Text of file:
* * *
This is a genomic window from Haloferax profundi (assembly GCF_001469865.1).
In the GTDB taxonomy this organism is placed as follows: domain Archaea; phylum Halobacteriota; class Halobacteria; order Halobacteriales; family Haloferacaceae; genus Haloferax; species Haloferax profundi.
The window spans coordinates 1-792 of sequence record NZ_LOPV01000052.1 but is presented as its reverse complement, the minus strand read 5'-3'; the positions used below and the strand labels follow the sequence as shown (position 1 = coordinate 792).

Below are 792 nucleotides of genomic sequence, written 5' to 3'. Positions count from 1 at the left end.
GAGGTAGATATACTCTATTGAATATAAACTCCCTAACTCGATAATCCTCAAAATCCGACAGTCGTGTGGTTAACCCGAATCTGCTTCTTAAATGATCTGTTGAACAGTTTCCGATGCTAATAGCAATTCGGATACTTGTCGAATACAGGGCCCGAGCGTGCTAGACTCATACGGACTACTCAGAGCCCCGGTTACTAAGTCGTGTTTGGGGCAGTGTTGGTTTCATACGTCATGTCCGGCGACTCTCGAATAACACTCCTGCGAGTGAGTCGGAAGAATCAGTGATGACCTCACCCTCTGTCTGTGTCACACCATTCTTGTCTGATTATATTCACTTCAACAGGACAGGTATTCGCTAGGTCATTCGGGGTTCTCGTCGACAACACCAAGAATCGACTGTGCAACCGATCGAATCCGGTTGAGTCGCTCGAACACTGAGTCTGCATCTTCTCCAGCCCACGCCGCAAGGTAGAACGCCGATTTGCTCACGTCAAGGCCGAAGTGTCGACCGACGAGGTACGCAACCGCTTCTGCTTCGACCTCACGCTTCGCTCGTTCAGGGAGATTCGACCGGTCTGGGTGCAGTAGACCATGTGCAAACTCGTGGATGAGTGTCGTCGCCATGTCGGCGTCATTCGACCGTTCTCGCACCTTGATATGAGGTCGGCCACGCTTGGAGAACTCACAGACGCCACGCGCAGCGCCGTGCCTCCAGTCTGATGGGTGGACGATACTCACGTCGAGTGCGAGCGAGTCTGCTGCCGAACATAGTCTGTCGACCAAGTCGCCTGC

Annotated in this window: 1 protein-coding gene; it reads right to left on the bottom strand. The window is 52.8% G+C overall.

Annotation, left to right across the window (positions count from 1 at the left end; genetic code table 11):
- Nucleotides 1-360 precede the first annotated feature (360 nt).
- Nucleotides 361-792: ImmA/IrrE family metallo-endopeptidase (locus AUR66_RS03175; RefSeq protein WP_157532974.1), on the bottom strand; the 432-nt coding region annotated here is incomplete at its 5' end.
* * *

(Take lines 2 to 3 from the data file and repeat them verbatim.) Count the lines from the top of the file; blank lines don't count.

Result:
In the GTDB taxonomy this organism is placed as follows: domain Archaea; phylum Halobacteriota; class Halobacteria; order Halobacteriales; family Haloferacaceae; genus Haloferax; species Haloferax profundi.
The window spans coordinates 1-792 of sequence record NZ_LOPV01000052.1 but is presented as its reverse complement, the minus strand read 5'-3'; the positions used below and the strand labels follow the sequence as shown (position 1 = coordinate 792).